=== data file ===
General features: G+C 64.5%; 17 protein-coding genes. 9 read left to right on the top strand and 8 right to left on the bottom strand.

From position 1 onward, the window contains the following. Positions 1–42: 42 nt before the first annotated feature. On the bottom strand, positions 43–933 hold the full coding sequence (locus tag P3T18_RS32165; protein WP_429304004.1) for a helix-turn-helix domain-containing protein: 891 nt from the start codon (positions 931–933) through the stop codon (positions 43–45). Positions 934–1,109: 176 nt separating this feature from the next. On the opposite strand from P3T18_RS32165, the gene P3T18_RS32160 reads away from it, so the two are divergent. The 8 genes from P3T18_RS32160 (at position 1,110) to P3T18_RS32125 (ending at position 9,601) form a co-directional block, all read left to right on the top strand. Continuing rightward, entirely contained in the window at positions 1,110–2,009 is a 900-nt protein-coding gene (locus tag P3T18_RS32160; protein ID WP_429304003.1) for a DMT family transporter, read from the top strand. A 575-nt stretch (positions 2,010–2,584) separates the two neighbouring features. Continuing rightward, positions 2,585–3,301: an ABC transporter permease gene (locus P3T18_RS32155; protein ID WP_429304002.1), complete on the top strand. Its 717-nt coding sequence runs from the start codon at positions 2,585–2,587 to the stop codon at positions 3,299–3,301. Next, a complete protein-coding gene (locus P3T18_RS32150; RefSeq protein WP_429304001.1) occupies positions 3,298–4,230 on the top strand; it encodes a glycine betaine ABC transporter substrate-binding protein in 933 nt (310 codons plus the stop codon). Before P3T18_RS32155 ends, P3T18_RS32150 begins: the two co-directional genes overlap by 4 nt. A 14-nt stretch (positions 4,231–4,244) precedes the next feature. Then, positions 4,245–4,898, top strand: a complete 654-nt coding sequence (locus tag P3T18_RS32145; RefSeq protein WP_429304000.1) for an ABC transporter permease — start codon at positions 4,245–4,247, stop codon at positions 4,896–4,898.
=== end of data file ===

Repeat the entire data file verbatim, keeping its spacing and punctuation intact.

General features: G+C 64.5%; 17 protein-coding genes. 9 read left to right on the top strand and 8 right to left on the bottom strand.

From position 1 onward, the window contains the following. Positions 1–42: 42 nt before the first annotated feature. On the bottom strand, positions 43–933 hold the full coding sequence (locus tag P3T18_RS32165; protein WP_429304004.1) for a helix-turn-helix domain-containing protein: 891 nt from the start codon (positions 931–933) through the stop codon (positions 43–45). Positions 934–1,109: 176 nt separating this feature from the next. On the opposite strand from P3T18_RS32165, the gene P3T18_RS32160 reads away from it, so the two are divergent. The 8 genes from P3T18_RS32160 (at position 1,110) to P3T18_RS32125 (ending at position 9,601) form a co-directional block, all read left to right on the top strand. Continuing rightward, entirely contained in the window at positions 1,110–2,009 is a 900-nt protein-coding gene (locus tag P3T18_RS32160; protein ID WP_429304003.1) for a DMT family transporter, read from the top strand. A 575-nt stretch (positions 2,010–2,584) separates the two neighbouring features. Continuing rightward, positions 2,585–3,301: an ABC transporter permease gene (locus P3T18_RS32155; protein ID WP_429304002.1), complete on the top strand. Its 717-nt coding sequence runs from the start codon at positions 2,585–2,587 to the stop codon at positions 3,299–3,301. Next, a complete protein-coding gene (locus P3T18_RS32150; RefSeq protein WP_429304001.1) occupies positions 3,298–4,230 on the top strand; it encodes a glycine betaine ABC transporter substrate-binding protein in 933 nt (310 codons plus the stop codon). Before P3T18_RS32155 ends, P3T18_RS32150 begins: the two co-directional genes overlap by 4 nt. A 14-nt stretch (positions 4,231–4,244) precedes the next feature. Then, positions 4,245–4,898, top strand: a complete 654-nt coding sequence (locus tag P3T18_RS32145; RefSeq protein WP_429304000.1) for an ABC transporter permease — start codon at positions 4,245–4,247, stop codon at positions 4,896–4,898.